The story flows well, even if it`s narrated from the first point of view, it has some humor and smart words talong the way, but like I said before, not so much that I`ll become irritated, the dosage is subtle and smart.
The book it`s more dark than others, in fact in it`s opening it has a gruesome torture scene, in some of her tones it reminded me of the Abercrombie books, but like with the humor level, it`s not overstepping it.
Engaging, clever and action packed, this was a total surprise for me. And I loved the way all the threads converted in the end and how the writer choosed to resolved all the situations at hand.
I loved this book. The world was amazingly well thought out and seemed very real to me. Some fantasy worlds can be very two-dimensional, but Among Thieves was very 'fleshy'. The description of the crime ring itself was interesting and I loved the different job titles like: Long Nose, Wide Nose, Oak, Arm, Ear, etc. I love any story where the main character fights against overwhelming odds and bends his own morals to succeed. Drothe is exactly the kind of character I love to read about and I can't wait to see what happens next. The fact that he wasn't a Gary Sue who got everything right appealed to me. He made a lot of mistakes and muddled through most situations without knowing exactly what was going on. This was a very good book and I would recommend it to anyone who loves fantasy and thieves, or criminals with noble hearts.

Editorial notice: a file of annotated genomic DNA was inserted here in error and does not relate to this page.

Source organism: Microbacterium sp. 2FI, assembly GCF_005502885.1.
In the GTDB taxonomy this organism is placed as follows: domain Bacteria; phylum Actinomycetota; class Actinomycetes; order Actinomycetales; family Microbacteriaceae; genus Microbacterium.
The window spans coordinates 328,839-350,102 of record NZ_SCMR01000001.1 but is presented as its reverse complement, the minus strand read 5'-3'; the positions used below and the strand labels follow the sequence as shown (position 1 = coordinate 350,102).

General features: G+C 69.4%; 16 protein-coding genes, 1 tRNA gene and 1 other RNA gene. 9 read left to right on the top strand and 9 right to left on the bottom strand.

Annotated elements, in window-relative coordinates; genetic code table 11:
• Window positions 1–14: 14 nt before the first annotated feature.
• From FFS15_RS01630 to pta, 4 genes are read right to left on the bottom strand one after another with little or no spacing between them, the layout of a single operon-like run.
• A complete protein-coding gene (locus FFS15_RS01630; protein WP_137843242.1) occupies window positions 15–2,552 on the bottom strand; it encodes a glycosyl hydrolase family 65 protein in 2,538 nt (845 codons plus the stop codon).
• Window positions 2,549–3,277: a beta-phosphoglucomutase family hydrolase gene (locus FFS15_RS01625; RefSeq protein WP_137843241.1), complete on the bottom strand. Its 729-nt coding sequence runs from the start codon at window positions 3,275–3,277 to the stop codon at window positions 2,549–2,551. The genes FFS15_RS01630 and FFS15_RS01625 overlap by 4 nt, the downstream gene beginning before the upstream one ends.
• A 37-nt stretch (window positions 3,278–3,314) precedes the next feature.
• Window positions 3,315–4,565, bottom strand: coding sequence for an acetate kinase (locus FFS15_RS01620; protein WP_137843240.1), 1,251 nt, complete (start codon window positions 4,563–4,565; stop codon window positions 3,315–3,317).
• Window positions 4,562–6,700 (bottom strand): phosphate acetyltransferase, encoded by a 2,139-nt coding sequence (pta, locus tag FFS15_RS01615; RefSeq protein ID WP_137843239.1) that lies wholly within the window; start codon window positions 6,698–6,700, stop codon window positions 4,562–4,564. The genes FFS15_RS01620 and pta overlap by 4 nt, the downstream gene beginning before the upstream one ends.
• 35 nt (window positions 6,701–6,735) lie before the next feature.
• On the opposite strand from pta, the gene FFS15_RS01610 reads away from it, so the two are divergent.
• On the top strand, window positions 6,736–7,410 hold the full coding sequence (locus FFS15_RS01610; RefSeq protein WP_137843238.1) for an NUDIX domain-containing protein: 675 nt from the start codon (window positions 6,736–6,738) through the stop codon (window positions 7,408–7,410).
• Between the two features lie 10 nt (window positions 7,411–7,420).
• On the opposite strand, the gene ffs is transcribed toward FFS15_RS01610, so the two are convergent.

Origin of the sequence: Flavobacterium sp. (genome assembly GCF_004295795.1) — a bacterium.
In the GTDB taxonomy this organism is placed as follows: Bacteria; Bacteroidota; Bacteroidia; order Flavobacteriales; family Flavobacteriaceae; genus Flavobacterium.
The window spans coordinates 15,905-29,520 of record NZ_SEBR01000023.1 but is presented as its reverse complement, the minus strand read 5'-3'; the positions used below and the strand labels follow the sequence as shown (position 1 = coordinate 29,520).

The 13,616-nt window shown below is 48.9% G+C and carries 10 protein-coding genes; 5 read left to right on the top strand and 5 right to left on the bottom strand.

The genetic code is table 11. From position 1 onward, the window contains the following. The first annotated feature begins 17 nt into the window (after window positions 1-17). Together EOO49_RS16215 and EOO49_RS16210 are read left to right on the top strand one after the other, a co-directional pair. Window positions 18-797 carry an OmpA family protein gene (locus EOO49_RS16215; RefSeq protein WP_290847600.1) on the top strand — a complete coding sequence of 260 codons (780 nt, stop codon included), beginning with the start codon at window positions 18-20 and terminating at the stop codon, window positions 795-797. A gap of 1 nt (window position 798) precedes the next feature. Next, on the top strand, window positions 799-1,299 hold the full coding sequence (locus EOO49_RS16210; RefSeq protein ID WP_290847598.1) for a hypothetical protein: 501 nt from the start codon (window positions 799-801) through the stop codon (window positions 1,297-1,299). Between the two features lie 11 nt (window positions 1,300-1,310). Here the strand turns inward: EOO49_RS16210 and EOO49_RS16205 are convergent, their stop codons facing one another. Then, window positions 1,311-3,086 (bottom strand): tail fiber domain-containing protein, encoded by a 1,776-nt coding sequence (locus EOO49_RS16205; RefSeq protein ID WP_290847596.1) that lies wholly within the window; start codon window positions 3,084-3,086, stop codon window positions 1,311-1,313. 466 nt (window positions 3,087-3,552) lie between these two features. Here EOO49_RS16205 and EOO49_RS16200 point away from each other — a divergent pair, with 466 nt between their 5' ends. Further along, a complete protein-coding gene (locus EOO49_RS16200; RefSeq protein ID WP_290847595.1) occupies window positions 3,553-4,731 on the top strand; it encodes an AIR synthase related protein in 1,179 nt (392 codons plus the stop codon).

A very good book this. Definitely worth 4*. Intrigue and a good plot. Half the time I didn't know what was going on who was who but I think that's why I liked this book so much very fast paced and allways on the move it didn't give me time to breath. The main character reminded me of Harry Dresden gets beaten down throughout the story while stumbling through clues trying to find out what is happening and then ends up coming out on top ( that's high praise from me as I love the dresden files ). Anyway a very good read and I'm moving straight onto the next book.
Nothing was very special about the story, but it could have been interesting if executed well. Badly written characters, especially the main protagonist, that might otherwise be great. The females, man, the females, they were either very angry, irrational, unreasonable women with hormonal issue or manipulative but stupid ones. The way the plot unravel with the awkward first person narrative was grating, by the time the action began, I couldn't care less. And then that ending, very convenient, very laughable. Apparently Drothe was the only one with brain, every one else was just a freaking idiot, bleh.
Not bad for a debut fantasy novel! All in all, I was glad I picked this up at a time I was looking for a new author to read and was particularly interested in delving more into the "thieves" fantasy sub-category. However, I choose to give this book 3.5 stars, namely because of several factors: